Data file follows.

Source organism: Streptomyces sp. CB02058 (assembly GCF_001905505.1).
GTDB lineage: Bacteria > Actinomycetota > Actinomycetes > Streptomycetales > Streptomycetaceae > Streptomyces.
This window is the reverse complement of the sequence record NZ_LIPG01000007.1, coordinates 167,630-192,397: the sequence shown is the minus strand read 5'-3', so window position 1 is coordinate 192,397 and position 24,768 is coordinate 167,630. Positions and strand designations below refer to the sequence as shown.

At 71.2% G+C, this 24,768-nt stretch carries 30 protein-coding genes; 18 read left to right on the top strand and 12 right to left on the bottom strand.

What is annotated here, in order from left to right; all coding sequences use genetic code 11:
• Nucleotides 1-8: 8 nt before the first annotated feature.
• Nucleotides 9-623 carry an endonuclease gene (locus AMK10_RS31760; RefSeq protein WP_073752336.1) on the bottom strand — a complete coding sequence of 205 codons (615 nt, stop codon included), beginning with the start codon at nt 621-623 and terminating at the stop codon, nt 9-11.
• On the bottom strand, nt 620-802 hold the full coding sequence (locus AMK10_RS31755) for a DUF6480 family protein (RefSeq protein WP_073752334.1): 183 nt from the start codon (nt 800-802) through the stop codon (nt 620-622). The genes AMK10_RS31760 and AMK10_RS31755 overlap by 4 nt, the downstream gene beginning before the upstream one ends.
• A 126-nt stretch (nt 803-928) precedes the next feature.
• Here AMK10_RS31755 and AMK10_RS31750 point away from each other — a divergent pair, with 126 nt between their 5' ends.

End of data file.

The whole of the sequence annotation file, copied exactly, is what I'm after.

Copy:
Source organism: Streptomyces sp. CB02058 (assembly GCF_001905505.1).
GTDB lineage: Bacteria > Actinomycetota > Actinomycetes > Streptomycetales > Streptomycetaceae > Streptomyces.
This window is the reverse complement of the sequence record NZ_LIPG01000007.1, coordinates 167,630-192,397: the sequence shown is the minus strand read 5'-3', so window position 1 is coordinate 192,397 and position 24,768 is coordinate 167,630. Positions and strand designations below refer to the sequence as shown.

At 71.2% G+C, this 24,768-nt stretch carries 30 protein-coding genes; 18 read left to right on the top strand and 12 right to left on the bottom strand.

What is annotated here, in order from left to right; all coding sequences use genetic code 11:
• Nucleotides 1-8: 8 nt before the first annotated feature.
• Nucleotides 9-623 carry an endonuclease gene (locus AMK10_RS31760; RefSeq protein WP_073752336.1) on the bottom strand — a complete coding sequence of 205 codons (615 nt, stop codon included), beginning with the start codon at nt 621-623 and terminating at the stop codon, nt 9-11.
• On the bottom strand, nt 620-802 hold the full coding sequence (locus AMK10_RS31755) for a DUF6480 family protein (RefSeq protein WP_073752334.1): 183 nt from the start codon (nt 800-802) through the stop codon (nt 620-622). The genes AMK10_RS31760 and AMK10_RS31755 overlap by 4 nt, the downstream gene beginning before the upstream one ends.
• A 126-nt stretch (nt 803-928) precedes the next feature.
• Here AMK10_RS31755 and AMK10_RS31750 point away from each other — a divergent pair, with 126 nt between their 5' ends.